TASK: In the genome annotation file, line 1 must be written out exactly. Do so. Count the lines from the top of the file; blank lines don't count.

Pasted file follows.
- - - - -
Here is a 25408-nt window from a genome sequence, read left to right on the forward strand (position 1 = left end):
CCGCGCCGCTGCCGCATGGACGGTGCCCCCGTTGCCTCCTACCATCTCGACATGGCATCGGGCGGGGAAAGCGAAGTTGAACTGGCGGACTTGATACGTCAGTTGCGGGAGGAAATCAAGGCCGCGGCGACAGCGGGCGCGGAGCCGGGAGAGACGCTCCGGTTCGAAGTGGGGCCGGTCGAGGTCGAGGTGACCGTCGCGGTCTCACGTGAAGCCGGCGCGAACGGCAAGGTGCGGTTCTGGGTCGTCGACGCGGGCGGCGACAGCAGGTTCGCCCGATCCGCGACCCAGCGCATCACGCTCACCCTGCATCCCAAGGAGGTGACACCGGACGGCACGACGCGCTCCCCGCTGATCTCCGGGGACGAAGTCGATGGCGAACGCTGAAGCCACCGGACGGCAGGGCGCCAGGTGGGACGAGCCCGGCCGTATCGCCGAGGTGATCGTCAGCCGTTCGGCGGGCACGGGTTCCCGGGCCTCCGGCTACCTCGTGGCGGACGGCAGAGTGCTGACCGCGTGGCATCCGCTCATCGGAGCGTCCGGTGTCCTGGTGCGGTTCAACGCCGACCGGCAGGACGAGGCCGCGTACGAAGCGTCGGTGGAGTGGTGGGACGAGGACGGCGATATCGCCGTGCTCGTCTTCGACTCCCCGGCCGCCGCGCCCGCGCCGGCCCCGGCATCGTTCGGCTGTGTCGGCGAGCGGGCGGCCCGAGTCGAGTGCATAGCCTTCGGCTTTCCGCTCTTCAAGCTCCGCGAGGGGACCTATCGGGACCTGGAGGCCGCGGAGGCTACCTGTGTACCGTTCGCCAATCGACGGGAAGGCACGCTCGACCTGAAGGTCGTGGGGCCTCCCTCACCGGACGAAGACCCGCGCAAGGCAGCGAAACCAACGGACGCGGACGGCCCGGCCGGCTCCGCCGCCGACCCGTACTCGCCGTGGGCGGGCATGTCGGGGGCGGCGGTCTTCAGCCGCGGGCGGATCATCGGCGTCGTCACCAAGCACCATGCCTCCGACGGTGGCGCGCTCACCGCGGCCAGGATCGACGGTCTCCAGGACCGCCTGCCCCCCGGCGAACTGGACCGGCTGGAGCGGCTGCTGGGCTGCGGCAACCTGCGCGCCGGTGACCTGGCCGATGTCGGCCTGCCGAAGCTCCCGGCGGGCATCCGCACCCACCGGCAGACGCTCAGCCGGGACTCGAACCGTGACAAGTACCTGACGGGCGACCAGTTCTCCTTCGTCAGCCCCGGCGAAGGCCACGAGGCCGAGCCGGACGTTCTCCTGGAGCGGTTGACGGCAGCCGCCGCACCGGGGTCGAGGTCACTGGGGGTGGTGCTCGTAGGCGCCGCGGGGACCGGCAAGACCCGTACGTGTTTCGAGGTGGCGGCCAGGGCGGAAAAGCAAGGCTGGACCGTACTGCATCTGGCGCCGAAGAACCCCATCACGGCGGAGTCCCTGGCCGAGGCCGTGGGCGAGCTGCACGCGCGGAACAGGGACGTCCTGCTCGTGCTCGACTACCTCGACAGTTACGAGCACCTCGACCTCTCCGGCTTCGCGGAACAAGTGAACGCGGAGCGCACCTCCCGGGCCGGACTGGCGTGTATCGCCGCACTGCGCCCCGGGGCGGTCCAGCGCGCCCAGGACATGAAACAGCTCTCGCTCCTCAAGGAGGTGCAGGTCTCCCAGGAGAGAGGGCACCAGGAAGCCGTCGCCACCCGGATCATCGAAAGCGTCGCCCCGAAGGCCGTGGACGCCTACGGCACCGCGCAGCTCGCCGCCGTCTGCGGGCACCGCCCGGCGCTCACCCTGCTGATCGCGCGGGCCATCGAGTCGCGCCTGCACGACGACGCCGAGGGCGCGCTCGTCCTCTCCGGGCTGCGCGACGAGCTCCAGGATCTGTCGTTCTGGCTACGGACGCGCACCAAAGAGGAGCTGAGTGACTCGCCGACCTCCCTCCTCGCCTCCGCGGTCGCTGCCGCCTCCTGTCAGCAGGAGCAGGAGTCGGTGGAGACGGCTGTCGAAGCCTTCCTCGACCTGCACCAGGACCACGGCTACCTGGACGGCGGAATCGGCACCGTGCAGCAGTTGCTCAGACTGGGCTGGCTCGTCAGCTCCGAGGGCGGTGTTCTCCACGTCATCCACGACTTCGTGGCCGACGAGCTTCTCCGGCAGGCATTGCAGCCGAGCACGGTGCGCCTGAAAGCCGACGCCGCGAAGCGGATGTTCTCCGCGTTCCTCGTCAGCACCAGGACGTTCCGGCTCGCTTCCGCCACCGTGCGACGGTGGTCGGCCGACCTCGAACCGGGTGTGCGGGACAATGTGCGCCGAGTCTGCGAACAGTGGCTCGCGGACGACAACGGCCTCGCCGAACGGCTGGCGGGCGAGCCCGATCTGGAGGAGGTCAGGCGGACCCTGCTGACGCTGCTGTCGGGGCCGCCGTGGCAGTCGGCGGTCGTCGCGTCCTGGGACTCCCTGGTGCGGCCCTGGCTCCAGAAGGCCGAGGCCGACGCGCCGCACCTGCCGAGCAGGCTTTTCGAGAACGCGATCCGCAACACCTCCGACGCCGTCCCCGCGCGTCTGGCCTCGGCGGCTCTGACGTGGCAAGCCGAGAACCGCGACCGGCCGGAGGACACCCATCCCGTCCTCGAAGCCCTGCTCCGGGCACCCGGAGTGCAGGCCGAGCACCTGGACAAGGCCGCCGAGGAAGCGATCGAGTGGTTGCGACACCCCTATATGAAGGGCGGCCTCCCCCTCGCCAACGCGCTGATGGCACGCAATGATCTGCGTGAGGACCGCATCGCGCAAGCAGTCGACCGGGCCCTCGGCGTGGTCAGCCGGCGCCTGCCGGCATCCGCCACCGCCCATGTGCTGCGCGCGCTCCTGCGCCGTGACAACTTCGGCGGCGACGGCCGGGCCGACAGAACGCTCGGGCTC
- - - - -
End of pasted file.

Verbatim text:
Here is a 25408-nt window from a genome sequence, read left to right on the forward strand (position 1 = left end):